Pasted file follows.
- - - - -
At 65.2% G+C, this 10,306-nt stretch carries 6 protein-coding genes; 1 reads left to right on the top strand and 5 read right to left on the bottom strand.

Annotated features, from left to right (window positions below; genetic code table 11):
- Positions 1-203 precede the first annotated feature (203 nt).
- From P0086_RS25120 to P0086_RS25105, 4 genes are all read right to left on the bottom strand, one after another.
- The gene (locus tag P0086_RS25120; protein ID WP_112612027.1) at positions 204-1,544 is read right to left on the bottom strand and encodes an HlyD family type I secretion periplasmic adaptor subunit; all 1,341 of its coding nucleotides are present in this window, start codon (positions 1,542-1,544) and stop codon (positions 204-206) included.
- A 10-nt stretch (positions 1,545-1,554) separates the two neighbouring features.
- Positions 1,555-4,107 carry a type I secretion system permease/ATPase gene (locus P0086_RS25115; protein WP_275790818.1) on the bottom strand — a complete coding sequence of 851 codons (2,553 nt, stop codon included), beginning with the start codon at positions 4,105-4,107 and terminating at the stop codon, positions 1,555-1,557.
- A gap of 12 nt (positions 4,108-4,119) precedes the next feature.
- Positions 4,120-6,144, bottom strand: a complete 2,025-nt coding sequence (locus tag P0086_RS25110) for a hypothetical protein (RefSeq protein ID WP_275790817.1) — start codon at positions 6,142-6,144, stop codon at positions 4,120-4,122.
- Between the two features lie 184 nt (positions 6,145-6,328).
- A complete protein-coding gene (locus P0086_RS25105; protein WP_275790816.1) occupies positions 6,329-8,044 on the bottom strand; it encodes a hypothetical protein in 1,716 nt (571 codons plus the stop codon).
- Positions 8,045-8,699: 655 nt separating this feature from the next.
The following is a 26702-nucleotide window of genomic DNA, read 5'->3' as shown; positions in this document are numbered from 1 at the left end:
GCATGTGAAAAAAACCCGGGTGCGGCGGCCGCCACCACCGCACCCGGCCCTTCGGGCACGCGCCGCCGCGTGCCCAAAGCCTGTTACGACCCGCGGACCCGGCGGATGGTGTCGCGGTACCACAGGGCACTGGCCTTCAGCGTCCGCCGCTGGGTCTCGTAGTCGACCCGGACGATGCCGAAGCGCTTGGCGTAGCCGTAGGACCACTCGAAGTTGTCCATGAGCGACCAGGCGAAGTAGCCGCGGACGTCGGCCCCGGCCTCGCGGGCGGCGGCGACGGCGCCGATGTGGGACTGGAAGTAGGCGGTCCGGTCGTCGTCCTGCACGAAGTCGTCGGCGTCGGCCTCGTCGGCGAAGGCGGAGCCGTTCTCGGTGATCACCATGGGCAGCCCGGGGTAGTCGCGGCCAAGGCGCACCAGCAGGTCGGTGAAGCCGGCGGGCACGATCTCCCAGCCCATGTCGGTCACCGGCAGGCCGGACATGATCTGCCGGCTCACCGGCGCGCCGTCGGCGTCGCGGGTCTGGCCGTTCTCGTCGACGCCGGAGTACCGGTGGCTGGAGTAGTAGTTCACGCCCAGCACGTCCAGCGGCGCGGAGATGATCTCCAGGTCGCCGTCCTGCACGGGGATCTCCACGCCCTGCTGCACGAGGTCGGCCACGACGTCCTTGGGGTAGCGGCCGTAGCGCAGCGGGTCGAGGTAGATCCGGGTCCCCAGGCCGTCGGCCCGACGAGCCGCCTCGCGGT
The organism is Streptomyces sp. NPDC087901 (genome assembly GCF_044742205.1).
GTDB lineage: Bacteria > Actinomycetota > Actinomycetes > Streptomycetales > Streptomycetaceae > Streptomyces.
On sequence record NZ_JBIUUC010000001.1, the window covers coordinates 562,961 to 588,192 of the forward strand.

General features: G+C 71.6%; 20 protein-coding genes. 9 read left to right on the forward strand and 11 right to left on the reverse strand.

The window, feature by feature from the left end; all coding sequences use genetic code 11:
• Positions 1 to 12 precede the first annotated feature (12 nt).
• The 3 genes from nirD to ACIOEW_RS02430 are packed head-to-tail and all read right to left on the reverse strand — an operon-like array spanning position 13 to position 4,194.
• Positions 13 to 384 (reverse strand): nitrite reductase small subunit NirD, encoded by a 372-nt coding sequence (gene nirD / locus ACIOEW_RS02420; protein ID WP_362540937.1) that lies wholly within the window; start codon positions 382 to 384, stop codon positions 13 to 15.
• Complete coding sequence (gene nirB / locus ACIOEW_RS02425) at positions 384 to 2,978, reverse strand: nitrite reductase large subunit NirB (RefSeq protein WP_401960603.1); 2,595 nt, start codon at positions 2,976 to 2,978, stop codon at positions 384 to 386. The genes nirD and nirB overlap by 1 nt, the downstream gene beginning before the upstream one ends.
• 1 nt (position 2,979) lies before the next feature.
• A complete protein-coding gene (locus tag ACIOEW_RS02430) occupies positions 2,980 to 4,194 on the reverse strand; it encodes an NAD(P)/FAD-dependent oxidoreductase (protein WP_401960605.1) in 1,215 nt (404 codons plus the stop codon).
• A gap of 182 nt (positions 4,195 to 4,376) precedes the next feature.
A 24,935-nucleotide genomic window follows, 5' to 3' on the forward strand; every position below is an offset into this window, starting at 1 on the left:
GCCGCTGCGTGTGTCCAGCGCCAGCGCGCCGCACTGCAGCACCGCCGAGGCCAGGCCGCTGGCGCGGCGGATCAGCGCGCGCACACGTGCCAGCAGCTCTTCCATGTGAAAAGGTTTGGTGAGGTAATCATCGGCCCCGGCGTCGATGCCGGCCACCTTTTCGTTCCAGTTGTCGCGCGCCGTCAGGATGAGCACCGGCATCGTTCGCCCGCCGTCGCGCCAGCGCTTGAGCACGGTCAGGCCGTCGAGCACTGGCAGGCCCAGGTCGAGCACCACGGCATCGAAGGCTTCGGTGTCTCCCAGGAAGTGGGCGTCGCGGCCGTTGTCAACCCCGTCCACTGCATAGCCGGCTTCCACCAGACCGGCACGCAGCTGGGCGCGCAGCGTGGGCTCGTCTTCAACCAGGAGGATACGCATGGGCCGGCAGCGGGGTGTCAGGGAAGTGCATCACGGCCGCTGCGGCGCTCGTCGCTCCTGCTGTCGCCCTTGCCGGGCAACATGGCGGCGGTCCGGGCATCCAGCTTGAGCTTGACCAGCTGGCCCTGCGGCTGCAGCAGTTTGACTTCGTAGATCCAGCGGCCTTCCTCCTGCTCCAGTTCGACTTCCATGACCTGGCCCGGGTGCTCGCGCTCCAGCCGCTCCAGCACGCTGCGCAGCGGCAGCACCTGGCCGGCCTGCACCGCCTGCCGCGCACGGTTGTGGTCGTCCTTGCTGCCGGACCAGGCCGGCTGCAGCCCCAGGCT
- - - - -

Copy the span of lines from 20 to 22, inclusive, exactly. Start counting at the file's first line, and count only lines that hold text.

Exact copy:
• Positions 1 to 12 precede the first annotated feature (12 nt).
• The 3 genes from nirD to ACIOEW_RS02430 are packed head-to-tail and all read right to left on the reverse strand — an operon-like array spanning position 13 to position 4,194.
• Positions 13 to 384 (reverse strand): nitrite reductase small subunit NirD, encoded by a 372-nt coding sequence (gene nirD / locus ACIOEW_RS02420; protein ID WP_362540937.1) that lies wholly within the window; start codon positions 382 to 384, stop codon positions 13 to 15.